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Rectal prolapse

A complex problem with many contributing factors

A rectal prolapse is when a portion of the rectum protrudes outside the anus. It is easy to recognize. The exposed tissue is usually a bright, cherry red (at first). Eventually, the exposed tissue becomes dry and cracked, causing more irritation and straining.

If left unattended, a rectal prolapse can become a life-threatening condition and a cruel way for an animal to die, as untreated animals may prolapse their entire intestinal tract and go into shock.

Sheep of any breed, age, or sex may be affected. Ewe lambs that prolapse should not be retained for breeding, as they are more likely to prolapse their vaginas at lambing. Prolapses occur less often in goats than sheep. Prolapses can occur in other livestock and humans as well.


Correction may be cost-prohibitive in feedlot lambs and immediate slaughter is usually recommended for market lambs. For more valuable animals, treatment may be successful. If the prolapse is mild, it may be possible to wash and lubricate the exposed tissue and replace the prolapse. It may help to suture the rectum partially shut, but this is usually only a temporary fix.

For more severe cases, a prolapse ring (or short piece of hose) can be used to repair the prolapse. The ring is placed in the rectum and an elastrator band is placed around the area to be amputated. The lamb may need a couple of ounces of mineral oil or another mild laxative each day to keep the feces soft. Antibiotics should be given to prevent infections.

Causative (Risk) Factors

Rectal prolapses are a complex disease condition in sheep. Many factors have been proven or suggested as causative factors: sex, age, condition, diet, tail dock length, coughing, chronic scours, and implanting. It is usually a combination of these factors which causes rectal prolapes in sheep and lambs.

Ewe lambs are more likely to have a rectal prolapse than wether lambs. Females lay down more internal fat, particularly in the pelvis. When a lamb strains or coughs, fat can't hold the rectal tissue and hind gut in place. Thus, most prolapsing lambs are female, regardless of other risk factors. Fat ewe lambs are most prone to prolapsing.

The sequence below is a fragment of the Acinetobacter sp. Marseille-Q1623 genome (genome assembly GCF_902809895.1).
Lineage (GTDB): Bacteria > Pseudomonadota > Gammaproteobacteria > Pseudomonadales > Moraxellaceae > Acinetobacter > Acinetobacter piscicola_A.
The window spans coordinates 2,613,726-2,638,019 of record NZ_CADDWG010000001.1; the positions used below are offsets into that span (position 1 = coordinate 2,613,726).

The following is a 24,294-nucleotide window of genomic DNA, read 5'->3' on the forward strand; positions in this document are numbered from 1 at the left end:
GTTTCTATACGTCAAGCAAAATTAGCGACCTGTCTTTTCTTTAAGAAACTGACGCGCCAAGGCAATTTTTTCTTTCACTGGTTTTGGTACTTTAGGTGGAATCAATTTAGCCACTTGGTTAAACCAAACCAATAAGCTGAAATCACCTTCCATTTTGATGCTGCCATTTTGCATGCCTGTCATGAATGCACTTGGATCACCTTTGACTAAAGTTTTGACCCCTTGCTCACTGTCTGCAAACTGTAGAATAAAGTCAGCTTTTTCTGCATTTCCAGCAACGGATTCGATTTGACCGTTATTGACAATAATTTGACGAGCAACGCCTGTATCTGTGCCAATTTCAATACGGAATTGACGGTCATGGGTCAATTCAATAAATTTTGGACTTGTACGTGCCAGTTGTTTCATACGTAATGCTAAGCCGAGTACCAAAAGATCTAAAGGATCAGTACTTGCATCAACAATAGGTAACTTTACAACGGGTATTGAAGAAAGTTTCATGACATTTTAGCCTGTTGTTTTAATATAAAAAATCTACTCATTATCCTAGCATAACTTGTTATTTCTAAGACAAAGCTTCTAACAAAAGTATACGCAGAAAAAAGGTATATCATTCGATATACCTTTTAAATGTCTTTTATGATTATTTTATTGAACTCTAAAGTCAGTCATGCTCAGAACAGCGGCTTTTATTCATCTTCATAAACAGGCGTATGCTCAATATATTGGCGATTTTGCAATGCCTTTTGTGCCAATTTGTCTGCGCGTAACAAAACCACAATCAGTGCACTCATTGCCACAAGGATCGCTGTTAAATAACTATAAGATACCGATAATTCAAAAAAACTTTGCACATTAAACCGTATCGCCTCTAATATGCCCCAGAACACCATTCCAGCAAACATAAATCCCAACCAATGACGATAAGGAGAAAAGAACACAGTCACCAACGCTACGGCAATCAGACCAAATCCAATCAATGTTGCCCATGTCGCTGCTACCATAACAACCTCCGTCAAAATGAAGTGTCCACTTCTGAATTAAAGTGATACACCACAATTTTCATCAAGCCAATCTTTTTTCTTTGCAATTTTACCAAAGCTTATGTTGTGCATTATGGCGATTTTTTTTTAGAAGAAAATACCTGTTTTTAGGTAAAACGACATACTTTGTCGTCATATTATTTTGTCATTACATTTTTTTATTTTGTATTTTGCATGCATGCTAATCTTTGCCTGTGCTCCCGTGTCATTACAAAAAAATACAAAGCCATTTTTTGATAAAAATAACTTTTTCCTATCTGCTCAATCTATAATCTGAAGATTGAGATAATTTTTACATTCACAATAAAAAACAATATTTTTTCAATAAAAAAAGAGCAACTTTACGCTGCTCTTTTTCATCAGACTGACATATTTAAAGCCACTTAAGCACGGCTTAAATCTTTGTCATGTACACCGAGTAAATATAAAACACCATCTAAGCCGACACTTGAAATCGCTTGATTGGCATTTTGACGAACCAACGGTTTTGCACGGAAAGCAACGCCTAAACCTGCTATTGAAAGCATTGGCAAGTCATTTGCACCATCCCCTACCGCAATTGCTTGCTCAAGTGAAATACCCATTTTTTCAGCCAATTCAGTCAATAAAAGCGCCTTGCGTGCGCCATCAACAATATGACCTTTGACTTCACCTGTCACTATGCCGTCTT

Rectal prolapses occur most commonly in feedlot lambs and other lambs being finished on high concentrate diets. Overly fat lambs are more prone to prolapsing.Lush clover and other legume pastures have also been implicated as a cause of prolapses. Estrogen found in these plants may cause relaxation of the vaginal-rectal muscles.


While Ralgro® (zeranol) implants are not widely used in the U.S. sheep industry, their use has been associated with increased incidence of rectal prolapse in feedlot lambs, especially ewe lambs. Ralgro® is an anabolic agent with estrogen-like activity.


Lambs in the post-weaning period are more likely to experience a rectal prolapse than young lambs or adult sheep.


Chronic coughing, due to infection or dusty feeds, may lead to an increased incidence of rectal prolapses. Continuous coughing often results in protrusion of the rectum, and if left attended, just gets worse.


Diarrhea (scours)
Coccidiosis and other causes of diarrhea are associated with increased incidences of rectal prolapses. Diarrhea causes irritation and straining, which may cause prolapsing in susceptible lambs. Coccidiosis can be prevented with good management and the use of coccidiostats (Bovatec® or Deccox®) in the feed or mineral.


It is believed that some lambs have a genetic predisposition to rectal prolapses. However, in the scientific literature, there is only one estimate for heritablity of this trait: 0.14.  Lambs with a genetic predisposition, especially ewe lambs, are more likely to prolapse if other risk factors are put into play. Blackface lambs tend to be more affected by rectal prolapses than whiteface lambs.


Short tail docking
Several studies have implicated short-tail docks as a cause of rectal prolapses in lambs fed high-concentrate diets. When tails are docked too short, the muscles attaching to the tail bone are weakened. Short tail docks (< 0.7 in.) also result in an increased incidence of flystrike (maggots) as compared to properly docked lambs.


Examining the link between tail dock length and the incidence of rectal prolapses